It is key that everyone on the team equally contribute to the common goal. At the same time, the coach keeps the players on course and helps hold them accountable for performance or they just can’t play. That’s reality. The team is moving in one direction. Either you’re on board or you’re not (go back and re-read talent strategy, although not every hire is a home run). Trust is another key component to this idea. Teammates will hold each other accountable if they trust each other. Forced discipline just doesn’t work.  Self-discipline and team accountability is key to a healthy culture. If leadership is forcing accountability or work discipline, has the team really bought into the goals and vision? Are they the right players for the team? The best teams self-govern and hold each other accountable. Accountability and discipline must always point back to the goals that the team defined. If the goal of the team is to win a championship, then are the players actions and work pointing back to that goal? I once worked for a great leader who could be hard on a player but always pointed it back to that person’s goals and what they said they wanted out of their career. It’s not personal, it’s just helping that person achieve the goals they said they wanted and proving you care as a leader. Once an employee understands that a leader is doing that for them, trust is built and communication is open.


We all know what it’s like to have a coworker we don’t trust. You are naturally going to be distant from them. Teammates must trust each other and trust in leadership. Without trust, members of the team will not be forthcoming with their struggles or roadblocks for fear of embarrassment or rejection. The coach must be trusted to have the players backs and that they will do what they can to help the team reach their goals. Tom Brady knows that Bill Belichick will always have his back and never throw him under the bus to the public. There must be safety in communication. If a team member feels that it’s unsafe to communicate, trust has not been achieved. Again, this can’t be forced but must be organic and is usually obtained from caring people, having common goals and everyone knowing that feedback positive or negative, points back to the team goals.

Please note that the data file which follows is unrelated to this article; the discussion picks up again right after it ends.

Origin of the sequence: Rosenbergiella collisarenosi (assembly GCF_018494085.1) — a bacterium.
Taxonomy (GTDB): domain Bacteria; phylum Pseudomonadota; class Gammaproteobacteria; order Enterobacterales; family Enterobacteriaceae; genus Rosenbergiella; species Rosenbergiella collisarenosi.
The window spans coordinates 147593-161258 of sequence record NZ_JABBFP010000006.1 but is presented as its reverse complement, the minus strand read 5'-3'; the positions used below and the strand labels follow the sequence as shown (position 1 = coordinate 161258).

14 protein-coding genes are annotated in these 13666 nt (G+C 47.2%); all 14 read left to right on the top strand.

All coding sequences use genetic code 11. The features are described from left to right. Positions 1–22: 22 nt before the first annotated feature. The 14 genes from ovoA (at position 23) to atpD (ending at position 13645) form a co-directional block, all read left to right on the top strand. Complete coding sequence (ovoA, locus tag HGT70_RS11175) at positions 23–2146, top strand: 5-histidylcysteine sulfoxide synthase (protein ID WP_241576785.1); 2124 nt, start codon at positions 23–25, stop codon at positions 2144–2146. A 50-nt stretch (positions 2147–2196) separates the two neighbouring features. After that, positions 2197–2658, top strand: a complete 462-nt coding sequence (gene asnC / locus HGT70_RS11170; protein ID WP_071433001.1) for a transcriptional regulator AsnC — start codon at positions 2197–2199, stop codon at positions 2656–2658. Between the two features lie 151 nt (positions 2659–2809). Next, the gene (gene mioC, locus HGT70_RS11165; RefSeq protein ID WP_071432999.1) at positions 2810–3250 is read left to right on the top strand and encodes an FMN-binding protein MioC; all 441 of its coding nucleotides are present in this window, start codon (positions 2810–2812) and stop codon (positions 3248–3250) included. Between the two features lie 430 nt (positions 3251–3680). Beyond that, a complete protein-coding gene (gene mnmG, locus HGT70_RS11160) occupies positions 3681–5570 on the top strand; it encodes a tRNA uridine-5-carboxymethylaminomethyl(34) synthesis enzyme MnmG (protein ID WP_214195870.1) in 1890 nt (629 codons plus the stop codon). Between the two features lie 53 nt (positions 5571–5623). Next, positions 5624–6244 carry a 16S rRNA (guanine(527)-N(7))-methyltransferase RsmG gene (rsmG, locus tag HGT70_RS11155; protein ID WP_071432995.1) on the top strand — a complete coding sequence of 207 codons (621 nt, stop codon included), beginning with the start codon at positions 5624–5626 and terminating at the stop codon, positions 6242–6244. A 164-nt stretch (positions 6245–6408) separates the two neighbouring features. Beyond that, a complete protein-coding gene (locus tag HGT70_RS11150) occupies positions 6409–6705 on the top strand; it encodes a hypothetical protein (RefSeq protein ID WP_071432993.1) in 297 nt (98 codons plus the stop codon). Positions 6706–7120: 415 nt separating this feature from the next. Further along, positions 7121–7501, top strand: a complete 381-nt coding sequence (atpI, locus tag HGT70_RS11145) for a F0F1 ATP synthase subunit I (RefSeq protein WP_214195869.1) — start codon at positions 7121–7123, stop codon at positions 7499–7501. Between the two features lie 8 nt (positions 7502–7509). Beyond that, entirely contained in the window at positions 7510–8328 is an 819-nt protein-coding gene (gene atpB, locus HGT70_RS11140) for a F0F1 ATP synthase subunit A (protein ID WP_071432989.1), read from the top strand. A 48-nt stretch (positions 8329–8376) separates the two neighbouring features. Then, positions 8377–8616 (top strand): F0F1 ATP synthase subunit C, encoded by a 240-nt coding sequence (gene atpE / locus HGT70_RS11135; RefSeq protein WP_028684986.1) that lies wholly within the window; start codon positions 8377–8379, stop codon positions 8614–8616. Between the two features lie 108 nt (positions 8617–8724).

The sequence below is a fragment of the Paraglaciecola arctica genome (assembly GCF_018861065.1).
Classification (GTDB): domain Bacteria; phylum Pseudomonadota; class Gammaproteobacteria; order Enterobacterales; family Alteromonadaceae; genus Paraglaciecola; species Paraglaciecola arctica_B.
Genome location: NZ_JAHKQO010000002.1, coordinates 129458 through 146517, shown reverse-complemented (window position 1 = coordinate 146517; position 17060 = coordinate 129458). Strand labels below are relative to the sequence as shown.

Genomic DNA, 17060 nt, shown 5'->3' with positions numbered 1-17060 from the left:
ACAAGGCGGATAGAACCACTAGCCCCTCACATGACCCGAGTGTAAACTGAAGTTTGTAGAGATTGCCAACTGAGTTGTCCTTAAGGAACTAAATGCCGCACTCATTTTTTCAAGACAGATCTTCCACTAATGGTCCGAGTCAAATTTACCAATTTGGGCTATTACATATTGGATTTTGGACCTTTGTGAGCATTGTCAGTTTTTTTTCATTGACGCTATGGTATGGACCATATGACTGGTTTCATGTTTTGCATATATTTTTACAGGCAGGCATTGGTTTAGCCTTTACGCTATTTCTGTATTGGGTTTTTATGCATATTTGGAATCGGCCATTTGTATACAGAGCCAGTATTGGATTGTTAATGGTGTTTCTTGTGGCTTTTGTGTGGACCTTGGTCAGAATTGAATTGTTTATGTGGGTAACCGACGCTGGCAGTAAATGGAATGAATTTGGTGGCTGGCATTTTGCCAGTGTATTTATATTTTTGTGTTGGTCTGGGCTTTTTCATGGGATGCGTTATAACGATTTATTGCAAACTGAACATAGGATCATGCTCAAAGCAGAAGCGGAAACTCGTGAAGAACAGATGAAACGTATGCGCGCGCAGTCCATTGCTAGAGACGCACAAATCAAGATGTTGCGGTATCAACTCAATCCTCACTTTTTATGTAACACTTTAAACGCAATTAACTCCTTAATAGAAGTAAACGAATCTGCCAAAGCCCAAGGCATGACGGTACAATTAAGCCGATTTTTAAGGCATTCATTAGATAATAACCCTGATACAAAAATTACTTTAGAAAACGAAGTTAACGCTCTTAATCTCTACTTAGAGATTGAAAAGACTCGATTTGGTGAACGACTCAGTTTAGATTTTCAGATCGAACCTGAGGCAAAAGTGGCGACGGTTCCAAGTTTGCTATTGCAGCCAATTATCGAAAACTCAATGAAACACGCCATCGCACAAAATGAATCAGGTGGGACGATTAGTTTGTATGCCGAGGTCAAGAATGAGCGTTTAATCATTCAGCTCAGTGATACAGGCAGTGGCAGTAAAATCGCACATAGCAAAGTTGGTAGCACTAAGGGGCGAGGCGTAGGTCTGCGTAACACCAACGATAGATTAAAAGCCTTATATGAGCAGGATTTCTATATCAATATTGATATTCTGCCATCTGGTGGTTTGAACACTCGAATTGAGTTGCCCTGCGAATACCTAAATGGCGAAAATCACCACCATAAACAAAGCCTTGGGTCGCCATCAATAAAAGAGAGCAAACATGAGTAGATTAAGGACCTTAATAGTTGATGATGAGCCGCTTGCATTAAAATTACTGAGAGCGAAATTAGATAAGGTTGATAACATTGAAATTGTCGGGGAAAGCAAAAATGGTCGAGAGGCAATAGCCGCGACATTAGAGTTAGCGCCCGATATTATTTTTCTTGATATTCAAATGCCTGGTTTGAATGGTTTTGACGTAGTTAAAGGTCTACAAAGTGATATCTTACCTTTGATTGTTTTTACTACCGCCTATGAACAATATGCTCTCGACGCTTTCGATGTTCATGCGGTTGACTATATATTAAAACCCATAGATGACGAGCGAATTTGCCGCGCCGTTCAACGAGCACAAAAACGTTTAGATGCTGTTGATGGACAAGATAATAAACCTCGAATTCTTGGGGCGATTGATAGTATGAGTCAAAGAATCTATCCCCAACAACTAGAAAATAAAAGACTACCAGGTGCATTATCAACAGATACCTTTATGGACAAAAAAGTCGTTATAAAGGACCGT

And last but not least…

Enjoy the Ride

Of course it’s fun to win, but getting to the Big Game can be draining and difficult. It’s very important for leadership to drive a culture of fun. In my experience (especially on small teams), it’s extremely hard for culture to be driven from the bottom up. The last guy on the bench usually doesn’t impact culture like the captain can. If the leaders aren’t bought in, it won’t happen. Owners, bosses, team leads, captains must be able to step back, identify where the team is emotionally and drive a culture of “enjoying the ride”.

As a former collegiate soccer player,  college soccer coach, and sports aficionado, I have participated on many winning sports teams during my athletic career.  Many of the same ingredients necessary for a winning sports team apply to the business world. Feel free to reach out with your thoughts or comments on these ideas or others you can add to the conversation.

~Chris Moses is the Director of Corporate Recruiting for Strategic Data Systems, a leading software consulting company located in Cincinnati, Ohio.